The Opel engineers have treated the GSi to a new chassis compared to the new Insignia. Shorter springs lower the GSi by ten millimetres and special sports shock absorbers reduce body movements to a minimum. The powerful Brembo four-piston brakes (diameter 345 millimetre) and the already direct steering were adapted accordingly. The Insignia GSi is equipped as standard with the mechatronic FlexRide chassis. It adapts shock absorbers and steering in fractions of a second; the control unit also changes the calibration of the accelerator pedal and the shift points of the eight-speed automatic. The driver can choose between Standard, Tour and Sport modes. Subject to the chosen mode, steering and throttle-response is then even more direct. Exclusive to the GSi is the Competition mode, which is activated via the ESP button. A double-press allows skilful drivers more yaw and switches off traction control – for a fast lap of the Nordschleife, for example.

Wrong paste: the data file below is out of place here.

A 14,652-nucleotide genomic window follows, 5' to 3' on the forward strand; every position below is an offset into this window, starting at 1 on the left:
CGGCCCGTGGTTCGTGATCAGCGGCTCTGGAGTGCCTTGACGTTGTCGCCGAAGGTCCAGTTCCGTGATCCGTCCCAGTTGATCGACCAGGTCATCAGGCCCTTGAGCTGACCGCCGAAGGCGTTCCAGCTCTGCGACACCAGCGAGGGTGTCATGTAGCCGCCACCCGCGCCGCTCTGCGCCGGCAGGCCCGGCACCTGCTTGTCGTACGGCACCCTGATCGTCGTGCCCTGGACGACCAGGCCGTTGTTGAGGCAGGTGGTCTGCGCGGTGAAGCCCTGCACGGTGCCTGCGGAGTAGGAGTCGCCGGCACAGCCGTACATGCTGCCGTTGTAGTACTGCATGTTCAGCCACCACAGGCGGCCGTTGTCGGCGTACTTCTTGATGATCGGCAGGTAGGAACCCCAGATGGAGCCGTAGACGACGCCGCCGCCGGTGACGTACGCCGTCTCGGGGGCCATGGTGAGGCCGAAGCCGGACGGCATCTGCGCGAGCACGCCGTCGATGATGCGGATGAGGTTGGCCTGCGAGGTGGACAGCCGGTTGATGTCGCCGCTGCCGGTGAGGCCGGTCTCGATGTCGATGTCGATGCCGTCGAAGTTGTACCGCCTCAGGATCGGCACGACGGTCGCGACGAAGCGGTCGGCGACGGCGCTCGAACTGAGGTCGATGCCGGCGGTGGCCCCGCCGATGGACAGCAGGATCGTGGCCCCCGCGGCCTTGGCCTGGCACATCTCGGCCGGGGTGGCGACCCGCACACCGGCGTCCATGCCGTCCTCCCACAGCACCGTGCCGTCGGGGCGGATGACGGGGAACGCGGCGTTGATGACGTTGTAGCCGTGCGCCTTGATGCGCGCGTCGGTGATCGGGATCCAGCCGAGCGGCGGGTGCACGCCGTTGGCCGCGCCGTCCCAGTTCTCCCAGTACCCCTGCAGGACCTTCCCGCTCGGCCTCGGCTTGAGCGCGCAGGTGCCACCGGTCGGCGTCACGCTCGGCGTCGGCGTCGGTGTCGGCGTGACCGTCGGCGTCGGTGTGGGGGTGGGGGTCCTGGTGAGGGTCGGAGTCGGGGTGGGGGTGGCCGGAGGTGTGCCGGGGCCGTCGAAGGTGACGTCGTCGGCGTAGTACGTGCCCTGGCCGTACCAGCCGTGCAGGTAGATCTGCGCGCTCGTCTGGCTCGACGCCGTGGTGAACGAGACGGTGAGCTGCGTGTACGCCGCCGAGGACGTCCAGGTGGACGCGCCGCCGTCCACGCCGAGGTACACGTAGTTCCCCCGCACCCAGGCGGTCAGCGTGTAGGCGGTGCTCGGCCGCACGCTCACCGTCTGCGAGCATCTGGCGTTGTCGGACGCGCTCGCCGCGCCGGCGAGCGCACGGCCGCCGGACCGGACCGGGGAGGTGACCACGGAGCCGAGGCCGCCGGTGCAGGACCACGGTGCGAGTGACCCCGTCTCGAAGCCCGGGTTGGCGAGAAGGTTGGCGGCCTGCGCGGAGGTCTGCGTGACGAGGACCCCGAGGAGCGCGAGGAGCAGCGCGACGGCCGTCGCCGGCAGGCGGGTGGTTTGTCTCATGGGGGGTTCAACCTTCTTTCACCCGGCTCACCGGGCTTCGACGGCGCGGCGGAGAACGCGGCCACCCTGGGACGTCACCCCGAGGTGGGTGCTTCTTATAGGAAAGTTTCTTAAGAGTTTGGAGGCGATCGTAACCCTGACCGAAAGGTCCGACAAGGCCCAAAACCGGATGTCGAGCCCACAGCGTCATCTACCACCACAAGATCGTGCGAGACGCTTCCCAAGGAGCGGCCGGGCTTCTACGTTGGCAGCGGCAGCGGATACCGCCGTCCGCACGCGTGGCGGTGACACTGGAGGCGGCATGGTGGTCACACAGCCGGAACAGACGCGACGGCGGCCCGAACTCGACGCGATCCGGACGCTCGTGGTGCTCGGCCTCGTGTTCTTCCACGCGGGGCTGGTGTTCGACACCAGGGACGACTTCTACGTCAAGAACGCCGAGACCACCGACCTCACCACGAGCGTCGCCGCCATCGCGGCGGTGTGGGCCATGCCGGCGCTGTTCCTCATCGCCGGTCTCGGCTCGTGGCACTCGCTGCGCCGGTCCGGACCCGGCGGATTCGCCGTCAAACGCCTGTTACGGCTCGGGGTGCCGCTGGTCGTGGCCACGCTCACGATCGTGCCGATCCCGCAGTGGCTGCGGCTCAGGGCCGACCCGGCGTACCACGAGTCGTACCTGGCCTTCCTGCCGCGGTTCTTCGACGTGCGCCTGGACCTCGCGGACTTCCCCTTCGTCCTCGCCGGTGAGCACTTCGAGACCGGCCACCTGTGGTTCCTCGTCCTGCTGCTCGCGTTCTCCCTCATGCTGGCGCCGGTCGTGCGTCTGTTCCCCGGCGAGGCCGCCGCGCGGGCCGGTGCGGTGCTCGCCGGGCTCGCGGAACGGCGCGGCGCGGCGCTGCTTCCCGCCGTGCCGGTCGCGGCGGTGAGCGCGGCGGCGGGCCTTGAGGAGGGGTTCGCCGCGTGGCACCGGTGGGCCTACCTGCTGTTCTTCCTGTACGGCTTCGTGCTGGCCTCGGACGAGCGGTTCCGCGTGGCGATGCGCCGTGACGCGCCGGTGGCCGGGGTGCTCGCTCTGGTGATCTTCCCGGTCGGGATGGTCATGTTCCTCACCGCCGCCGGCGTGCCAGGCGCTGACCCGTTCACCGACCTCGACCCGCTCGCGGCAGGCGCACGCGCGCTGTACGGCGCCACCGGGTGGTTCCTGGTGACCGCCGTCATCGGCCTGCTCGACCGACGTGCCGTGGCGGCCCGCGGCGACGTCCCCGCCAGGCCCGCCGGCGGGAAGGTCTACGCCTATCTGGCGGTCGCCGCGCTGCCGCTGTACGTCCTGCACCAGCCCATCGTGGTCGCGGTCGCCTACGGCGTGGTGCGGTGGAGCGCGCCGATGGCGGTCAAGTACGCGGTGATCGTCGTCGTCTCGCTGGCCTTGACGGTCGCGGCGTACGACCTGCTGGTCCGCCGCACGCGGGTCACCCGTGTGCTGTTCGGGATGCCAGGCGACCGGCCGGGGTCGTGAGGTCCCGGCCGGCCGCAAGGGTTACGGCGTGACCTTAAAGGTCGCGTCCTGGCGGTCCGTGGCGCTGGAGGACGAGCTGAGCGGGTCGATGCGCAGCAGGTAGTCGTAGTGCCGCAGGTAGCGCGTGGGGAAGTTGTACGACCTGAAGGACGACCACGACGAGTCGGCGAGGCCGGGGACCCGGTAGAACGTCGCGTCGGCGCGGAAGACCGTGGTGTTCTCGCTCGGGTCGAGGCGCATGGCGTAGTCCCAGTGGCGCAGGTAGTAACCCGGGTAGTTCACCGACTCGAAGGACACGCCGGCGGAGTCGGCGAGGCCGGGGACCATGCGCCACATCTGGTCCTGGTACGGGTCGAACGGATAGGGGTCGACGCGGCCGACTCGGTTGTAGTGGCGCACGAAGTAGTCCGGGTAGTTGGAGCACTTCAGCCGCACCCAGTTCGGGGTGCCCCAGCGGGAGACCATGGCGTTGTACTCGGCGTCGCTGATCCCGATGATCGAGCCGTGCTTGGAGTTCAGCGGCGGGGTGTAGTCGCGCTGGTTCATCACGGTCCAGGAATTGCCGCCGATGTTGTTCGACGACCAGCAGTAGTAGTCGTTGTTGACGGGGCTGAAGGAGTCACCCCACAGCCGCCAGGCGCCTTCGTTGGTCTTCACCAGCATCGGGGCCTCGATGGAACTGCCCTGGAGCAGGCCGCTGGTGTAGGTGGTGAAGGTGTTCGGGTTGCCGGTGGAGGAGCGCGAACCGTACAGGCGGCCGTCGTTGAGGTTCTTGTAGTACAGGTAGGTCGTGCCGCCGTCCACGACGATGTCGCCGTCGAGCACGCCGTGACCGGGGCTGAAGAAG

The sports-chassis, developed in combination with the extra grippy Michelin Pilot Sport 4 S tyres and big 20-inch wheels, offers almost limpet-like levels of adhesion. A major contribution comes from the all-wheel drive with torque vectoring fitted as standard, which is unique in this segment. In this high-tech system, a conventional differential on the rear axle is replaced by two clutches, which can accelerate each rear wheel individually in fractions of a second, depending on the driving situation.

“The all-wheel drive system with torque vectoring is truly unique in the Insignia segment. It banishes the tendency to understeer known from more conventional systems,” said Strycek.